Pru Pulse: With financial security a priority, recession fears loom

On Wednesday, the Federal Reserve took steps to try to rein in inflation by raising the interest rate again. The next day, the Bureau of Economic Analysis announced that the country’s gross domestic product fell further in the second quarter. But, even before that, the “r” word has been creeping into concerns for a while now.

According Prudential Financial Inc.’According to the latest set of Pulse studies, Americans are bracing for the economy’s next act, 74% of respondents expect a recession within the next two years.

These concerns come in light of the fact that most (51%) of those surveyed said they felt more financially secure than they did three years ago, including 58% of black Americans. However, inflation – currently at a 40-year high of 9.1% – as well as debt have already caused people to change their ways. The Pulse report found that 53% of respondents were making adjustments due to the current economy and 46% were concerned about the future economic situation. Interestingly, concerns about “pandemic-induced uncertainty” trail the others at 32%.

Risk and reward

According to the report, more and more people are seeking advice from unconventional channels (30% turn to social media) or turn to more precarious investments, such as crypto.

Although not highest on the list of antagonists, COVID-19 is still tied to a sense of financial security for Americans through work.

The pandemic has undoubtedly upended priorities when it comes to jobs (whether it’s where people work from or when), but it’s also put more emphasis on the importance of having one to create a foundation More financially sound: The pulse revealed that most workers (63%) said a stable salary is the most important factor in feeling financially secure. In terms of interference with this ideal, an economic downturn was seen as the greatest threat to job security at 46%.

But that doesn’t mean you as an employer can rest on your laurels. The report warns that failing to meet workers’ financial needs could lead them elsewhere – and there are plenty of options these days.

Another thing employers should pay attention to – if they aren’t already – when it comes to attracting and retaining talent is where employees physically do their jobs. According to the survey, about half of hybrid and remote workers said they would never accept a new job that required them to go full-time to an office or job site.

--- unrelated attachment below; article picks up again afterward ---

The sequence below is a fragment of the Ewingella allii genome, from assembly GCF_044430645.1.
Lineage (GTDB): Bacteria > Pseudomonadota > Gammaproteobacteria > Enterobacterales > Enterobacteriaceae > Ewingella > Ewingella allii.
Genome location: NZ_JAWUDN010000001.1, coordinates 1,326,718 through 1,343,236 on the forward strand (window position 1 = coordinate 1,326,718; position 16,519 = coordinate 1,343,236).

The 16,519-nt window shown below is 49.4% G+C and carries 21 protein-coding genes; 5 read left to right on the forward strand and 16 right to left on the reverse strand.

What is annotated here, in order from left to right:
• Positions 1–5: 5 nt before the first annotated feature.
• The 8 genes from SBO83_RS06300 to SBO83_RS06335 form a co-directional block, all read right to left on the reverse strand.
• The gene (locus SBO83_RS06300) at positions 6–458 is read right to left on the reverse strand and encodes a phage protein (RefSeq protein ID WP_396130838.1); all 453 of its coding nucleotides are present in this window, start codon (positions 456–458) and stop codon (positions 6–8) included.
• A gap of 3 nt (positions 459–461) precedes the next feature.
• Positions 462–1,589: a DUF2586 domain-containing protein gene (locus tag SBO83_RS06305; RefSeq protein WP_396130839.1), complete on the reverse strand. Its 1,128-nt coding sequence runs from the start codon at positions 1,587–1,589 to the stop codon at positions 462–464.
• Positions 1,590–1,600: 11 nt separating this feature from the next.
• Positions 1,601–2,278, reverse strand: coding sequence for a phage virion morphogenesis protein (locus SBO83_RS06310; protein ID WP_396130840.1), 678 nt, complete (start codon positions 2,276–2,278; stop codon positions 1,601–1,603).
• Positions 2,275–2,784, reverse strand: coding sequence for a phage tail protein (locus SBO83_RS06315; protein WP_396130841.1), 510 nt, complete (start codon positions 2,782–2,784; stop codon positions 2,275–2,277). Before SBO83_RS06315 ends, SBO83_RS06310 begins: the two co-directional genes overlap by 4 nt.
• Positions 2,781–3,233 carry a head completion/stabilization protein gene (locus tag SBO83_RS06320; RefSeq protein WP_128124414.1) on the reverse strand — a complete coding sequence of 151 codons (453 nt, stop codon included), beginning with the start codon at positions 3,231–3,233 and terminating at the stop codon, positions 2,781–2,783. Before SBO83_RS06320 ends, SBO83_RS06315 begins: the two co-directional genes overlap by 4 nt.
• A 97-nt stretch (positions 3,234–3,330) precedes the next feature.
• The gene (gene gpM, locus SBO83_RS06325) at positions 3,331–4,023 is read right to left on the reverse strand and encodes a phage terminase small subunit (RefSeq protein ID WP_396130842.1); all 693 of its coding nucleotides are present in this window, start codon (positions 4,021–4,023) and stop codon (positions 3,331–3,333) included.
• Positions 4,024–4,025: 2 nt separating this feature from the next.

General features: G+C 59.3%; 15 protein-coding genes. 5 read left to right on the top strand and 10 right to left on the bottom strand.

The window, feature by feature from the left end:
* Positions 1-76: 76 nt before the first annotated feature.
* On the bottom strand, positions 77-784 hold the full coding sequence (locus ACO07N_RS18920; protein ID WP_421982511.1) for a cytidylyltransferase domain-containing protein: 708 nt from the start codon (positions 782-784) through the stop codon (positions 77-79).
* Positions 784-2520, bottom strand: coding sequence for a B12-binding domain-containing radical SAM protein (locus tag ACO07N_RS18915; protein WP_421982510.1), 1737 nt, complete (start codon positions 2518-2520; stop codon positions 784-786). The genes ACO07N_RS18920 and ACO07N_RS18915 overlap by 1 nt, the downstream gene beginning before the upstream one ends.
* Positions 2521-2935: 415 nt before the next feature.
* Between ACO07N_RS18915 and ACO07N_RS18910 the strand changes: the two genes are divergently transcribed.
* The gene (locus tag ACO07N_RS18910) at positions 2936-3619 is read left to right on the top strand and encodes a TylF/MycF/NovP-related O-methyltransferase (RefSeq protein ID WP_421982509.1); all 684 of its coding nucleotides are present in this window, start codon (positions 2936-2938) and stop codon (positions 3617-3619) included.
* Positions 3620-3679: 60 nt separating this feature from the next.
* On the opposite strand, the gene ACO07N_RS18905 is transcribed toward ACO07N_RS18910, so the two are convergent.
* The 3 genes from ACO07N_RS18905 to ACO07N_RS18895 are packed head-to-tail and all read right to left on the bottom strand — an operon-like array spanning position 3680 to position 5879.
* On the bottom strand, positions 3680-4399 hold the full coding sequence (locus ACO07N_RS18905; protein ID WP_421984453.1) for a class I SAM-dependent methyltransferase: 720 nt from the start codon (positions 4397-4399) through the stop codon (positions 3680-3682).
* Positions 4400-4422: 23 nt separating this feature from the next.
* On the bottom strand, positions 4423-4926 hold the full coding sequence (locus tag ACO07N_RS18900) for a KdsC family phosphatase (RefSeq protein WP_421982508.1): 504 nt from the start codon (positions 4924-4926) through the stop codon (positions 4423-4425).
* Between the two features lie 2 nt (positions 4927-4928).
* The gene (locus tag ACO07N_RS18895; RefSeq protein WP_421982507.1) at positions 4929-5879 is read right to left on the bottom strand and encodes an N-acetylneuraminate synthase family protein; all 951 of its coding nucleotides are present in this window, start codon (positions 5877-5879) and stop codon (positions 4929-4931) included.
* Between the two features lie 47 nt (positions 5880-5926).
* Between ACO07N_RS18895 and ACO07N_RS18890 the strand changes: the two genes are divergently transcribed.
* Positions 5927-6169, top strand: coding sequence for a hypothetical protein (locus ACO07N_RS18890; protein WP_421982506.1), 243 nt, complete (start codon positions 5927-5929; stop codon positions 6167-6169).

Hiring to help

According to the Pulse report, “Employers who offer benefits that provide flexibility and help support their employees’ financial success can have an edge over their competition.”

If not, how has the pandemic reordered employee priorities? You might not want to hear it, but 64% say they now prioritize their personal life over their career. Mental health considerations have taken a step forward since the start of the pandemic, and this is also reflected in the attitude of workers, with 61% saying they prioritize their mental health over at their work.

Overall, having a job seems to offer a sense of security that is hard to circumvent: 57% of workers said they would choose job stability over salary or benefits. However, more than half of workers (54%) said they seek personal fulfillment from their work, prioritizing the goal over pay or benefits.

fall behind

While Prudential’s Pulse found that many Americans are preparing for uncertainty, it also found that coming out of the pandemic, two groups were already starting to be more disadvantaged. Women have actually lost ground, according to the survey results, while millennials are – yet again – facing the onset of a potential recession, this time as they are expected to enter their peak earning years. students.

Pru’s Pulse found that the pandemic is deepening the financial divide between women and men.

The flip side

Over the past 12 months, I feel like my personal financial situation has been precarious.
Women: 40%
Men: 27%

I am convinced that I would be able to withstand an unexpected financial event, such as an interruption or loss of your income.
Women: 37%
Men: 52%

I am confident that I would be able to cover an unexpected expense, such as a household repair or a medical bill.
Women: 46%
Men: 61%

Overall, the survey showed that women reported facing greater financial insecurity compared to men and possessing fewer financial assets. Together, this creates a “crisis of confidence” for women according to the Pulse. Meanwhile, more than half of men said their financial confidence had increased over the past three years, while just 46% of women felt the same way.

This “crisis” is not contained at the personal level either, with impacts in the professional space. The Pulse found that 38% of women don’t feel fairly compensated for the work they do, and most are uncomfortable asking for a raise (38%) or negotiating a salary (42%) – even less (22% and 16%, respectively). ) have already tried.

For millennials, who started their careers in the midst of the Great Recession, the pain points of the pandemic are acute. The group find it harder to save time than any other generation (72%), according to the survey, are more worried than other generations about their immediate financial security (64%), and worry more about everyday money (62%) .

Looking ahead, the glass is apparently half empty. Nearly half (49%) of millennials don’t think they will ever be able to retire, and the generation remains more skeptical than others about other financial goals (creating personal wealth or owning a home, for example).

The Prudential Pulse Survey was conducted on behalf of Newark-based Prudential by Morning Consult from May 26 to June 3, 2022 among a nationwide sample of 4,000 self-identified employed adults (aged 18 and more). The results for the entire survey population, released on July 27, have a margin of error of ±2 percentage points.

Sarah J. Greer